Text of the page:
7. Encourages players. Personally, I don’t mind a coach who chews on my kid, as long he balances it out with encouragement.

8. Enjoys the kids. A coach who enjoys kids—not just coaching or not just the sport—will have a greater impact on those kids’ lives. Why? Because kids will seek him out. They will be drawn to him, feel comfortable with him, and never feel like they are bothering him.

My husband is one of the best examples of this that I know. He has always loved high school kids. And the kids know it. They never hesitate to come up and talk; in fact, they often seek him out. Because he taught them how to swing a bat? Or block on the line? Maybe. But more likely because they know he likes them.

9. Models positive traits. Parents like to know their kids are in good hands, that they are spending time with people who exhibit good morals, a caring attitude, integrity, and authenticity.

Are we expecting too much from our kids’ coaches? After all, they are parents and teachers and construction workers and lawyers and doctors and grocery clerks—just like us.


I ask nothing more from my kid’s coach than I ask of myself.

About the Author/Further Resources

As a coach’s wife for 27 years and a sports parent for 17, Janis sees life from both sides of the bench. Follow her blog at http://jbmthinks.com, her tweets at jbmthinks and her facebook page at www.facebook.com/sportsparenting.

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4 thoughts on “9 Traits Parents Wish for in Their Kids’ Coaches

  • Dave Doran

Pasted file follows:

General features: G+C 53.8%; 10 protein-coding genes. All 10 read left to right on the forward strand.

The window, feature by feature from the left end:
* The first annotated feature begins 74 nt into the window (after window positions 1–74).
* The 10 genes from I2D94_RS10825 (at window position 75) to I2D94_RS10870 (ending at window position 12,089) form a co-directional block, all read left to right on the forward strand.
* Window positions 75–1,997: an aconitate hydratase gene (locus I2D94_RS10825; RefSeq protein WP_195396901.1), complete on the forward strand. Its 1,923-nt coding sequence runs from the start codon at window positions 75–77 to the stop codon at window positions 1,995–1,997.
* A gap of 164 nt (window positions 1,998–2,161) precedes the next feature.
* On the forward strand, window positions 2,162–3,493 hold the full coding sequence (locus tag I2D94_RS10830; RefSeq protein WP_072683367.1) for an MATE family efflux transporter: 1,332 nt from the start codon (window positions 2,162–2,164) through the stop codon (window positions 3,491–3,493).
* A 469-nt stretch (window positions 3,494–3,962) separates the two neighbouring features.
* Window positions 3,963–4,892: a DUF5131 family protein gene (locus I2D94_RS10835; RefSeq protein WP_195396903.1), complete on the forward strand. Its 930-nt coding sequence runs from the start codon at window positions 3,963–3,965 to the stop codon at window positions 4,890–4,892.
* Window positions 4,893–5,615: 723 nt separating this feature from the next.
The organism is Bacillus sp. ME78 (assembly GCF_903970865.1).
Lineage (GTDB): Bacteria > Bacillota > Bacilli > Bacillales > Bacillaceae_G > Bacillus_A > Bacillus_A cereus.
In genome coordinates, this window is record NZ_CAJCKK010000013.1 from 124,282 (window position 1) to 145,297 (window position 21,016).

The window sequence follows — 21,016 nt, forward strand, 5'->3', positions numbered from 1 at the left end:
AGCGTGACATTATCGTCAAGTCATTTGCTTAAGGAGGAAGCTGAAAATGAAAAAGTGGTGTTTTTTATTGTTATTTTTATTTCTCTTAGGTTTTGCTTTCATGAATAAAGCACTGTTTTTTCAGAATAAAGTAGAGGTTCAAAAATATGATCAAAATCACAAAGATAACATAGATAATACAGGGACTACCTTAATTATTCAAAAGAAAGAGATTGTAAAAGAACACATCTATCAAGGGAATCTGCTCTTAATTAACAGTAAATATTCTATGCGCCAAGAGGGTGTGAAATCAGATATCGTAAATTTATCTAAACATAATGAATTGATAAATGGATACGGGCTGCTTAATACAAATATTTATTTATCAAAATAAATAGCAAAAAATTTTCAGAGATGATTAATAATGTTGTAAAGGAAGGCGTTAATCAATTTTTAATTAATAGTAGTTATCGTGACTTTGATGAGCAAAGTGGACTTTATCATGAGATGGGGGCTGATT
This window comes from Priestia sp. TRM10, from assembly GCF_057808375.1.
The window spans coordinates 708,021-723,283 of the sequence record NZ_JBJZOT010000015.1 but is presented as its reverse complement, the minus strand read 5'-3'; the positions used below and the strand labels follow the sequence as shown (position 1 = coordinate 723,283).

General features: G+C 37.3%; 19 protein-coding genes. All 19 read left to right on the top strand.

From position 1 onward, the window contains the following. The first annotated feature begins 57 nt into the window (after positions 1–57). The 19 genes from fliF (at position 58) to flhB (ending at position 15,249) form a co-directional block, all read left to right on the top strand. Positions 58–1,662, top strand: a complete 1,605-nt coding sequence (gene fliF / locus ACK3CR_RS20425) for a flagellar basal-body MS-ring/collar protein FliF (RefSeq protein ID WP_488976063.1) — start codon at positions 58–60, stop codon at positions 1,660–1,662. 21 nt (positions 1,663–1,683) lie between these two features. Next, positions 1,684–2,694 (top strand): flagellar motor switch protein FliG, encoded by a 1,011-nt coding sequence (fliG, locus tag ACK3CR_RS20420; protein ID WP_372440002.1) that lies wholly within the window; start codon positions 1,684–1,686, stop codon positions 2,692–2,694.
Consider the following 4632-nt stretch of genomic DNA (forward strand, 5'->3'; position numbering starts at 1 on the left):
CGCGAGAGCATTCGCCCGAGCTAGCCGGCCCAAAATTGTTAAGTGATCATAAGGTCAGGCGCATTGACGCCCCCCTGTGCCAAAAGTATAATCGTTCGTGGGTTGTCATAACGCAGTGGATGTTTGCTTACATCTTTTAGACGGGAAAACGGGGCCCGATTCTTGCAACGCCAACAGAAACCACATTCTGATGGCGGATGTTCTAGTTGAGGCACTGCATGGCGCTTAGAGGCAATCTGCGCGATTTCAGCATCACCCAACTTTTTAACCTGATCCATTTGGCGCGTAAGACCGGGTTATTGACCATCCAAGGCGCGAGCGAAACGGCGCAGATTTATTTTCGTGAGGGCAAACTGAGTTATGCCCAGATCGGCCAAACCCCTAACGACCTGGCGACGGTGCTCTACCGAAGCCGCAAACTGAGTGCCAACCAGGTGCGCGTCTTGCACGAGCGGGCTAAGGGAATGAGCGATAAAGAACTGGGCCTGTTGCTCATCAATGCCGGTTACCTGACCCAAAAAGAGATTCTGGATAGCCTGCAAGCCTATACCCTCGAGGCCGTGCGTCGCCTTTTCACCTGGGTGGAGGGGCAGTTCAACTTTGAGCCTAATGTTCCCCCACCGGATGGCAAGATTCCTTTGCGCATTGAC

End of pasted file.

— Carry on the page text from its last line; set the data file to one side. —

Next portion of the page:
Enjoyed the post. I spent a long time in Sports Coaching, mainly Rugby and agree with all the points raised. I think the key thing with coaching young people is having good communication with the parents. One of the most succesful strategies I had was speaking to the parents on a regular basis to explain what I was doing, not only on match days but with coaching sessions.

    One of the problems with coaching at youth level is that newly qualified coaches are usually given youth teams to coach, which is a bit upside down. My view is that your best and more expereinced coaches should be working at youth level. You only need to look at one of the most succesful football teams, Manchester United, where their best coaches are placed at the most influential levels of a young players development.

  • Wendy Young, LMSW, BCD


    Here, here! I so agree! I want a coach with integrity. He or she is not only teaching my child about the game, he/she is teaching them life lessons, too. I’ve been sitting on bleachers for baseball, softball, basketball, hockey, soccer, football, etc. for the better part of 16 years…and have 8 years more to go.

    I’d add to #4: Be direct. No room for sarcasm when you are working with kids. NEVER! Argh! Biggest pet peeve!

    Thanks! I think this list should be posted to every bulletin board, in every school across the nation!

    Wendy @Kidlutions